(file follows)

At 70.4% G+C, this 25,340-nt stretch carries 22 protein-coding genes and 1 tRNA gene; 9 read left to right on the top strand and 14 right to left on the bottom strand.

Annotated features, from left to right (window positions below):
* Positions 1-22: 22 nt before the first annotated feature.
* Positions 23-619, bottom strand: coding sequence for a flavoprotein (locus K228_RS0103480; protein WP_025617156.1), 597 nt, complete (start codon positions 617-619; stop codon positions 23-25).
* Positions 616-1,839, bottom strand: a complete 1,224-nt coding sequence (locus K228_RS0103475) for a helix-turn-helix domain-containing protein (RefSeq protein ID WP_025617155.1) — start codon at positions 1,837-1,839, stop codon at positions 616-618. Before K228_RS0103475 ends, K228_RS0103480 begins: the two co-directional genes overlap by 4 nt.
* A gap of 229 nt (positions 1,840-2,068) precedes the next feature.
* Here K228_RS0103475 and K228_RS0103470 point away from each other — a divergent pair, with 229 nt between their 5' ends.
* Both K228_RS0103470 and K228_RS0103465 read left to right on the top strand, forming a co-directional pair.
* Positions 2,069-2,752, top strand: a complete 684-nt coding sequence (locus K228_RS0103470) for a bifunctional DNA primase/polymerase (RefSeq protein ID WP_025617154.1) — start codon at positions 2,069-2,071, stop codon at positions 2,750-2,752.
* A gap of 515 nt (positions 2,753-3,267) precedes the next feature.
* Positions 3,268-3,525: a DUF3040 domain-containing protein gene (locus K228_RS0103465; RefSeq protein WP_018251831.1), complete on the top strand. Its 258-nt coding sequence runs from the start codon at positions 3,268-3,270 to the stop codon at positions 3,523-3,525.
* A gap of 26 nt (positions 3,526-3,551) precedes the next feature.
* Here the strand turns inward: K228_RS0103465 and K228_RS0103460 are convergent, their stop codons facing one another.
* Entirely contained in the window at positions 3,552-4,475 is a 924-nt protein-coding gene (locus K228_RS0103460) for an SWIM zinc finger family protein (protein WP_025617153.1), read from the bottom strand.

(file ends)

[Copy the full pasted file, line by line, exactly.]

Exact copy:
At 70.4% G+C, this 25,340-nt stretch carries 22 protein-coding genes and 1 tRNA gene; 9 read left to right on the top strand and 14 right to left on the bottom strand.

Annotated features, from left to right (window positions below):
* Positions 1-22: 22 nt before the first annotated feature.
* Positions 23-619, bottom strand: coding sequence for a flavoprotein (locus K228_RS0103480; protein WP_025617156.1), 597 nt, complete (start codon positions 617-619; stop codon positions 23-25).
* Positions 616-1,839, bottom strand: a complete 1,224-nt coding sequence (locus K228_RS0103475) for a helix-turn-helix domain-containing protein (RefSeq protein ID WP_025617155.1) — start codon at positions 1,837-1,839, stop codon at positions 616-618. Before K228_RS0103475 ends, K228_RS0103480 begins: the two co-directional genes overlap by 4 nt.
* A gap of 229 nt (positions 1,840-2,068) precedes the next feature.
* Here K228_RS0103475 and K228_RS0103470 point away from each other — a divergent pair, with 229 nt between their 5' ends.
* Both K228_RS0103470 and K228_RS0103465 read left to right on the top strand, forming a co-directional pair.
* Positions 2,069-2,752, top strand: a complete 684-nt coding sequence (locus K228_RS0103470) for a bifunctional DNA primase/polymerase (RefSeq protein ID WP_025617154.1) — start codon at positions 2,069-2,071, stop codon at positions 2,750-2,752.
* A gap of 515 nt (positions 2,753-3,267) precedes the next feature.
* Positions 3,268-3,525: a DUF3040 domain-containing protein gene (locus K228_RS0103465; RefSeq protein WP_018251831.1), complete on the top strand. Its 258-nt coding sequence runs from the start codon at positions 3,268-3,270 to the stop codon at positions 3,523-3,525.
* A gap of 26 nt (positions 3,526-3,551) precedes the next feature.
* Here the strand turns inward: K228_RS0103465 and K228_RS0103460 are convergent, their stop codons facing one another.
* Entirely contained in the window at positions 3,552-4,475 is a 924-nt protein-coding gene (locus K228_RS0103460) for an SWIM zinc finger family protein (protein WP_025617153.1), read from the bottom strand.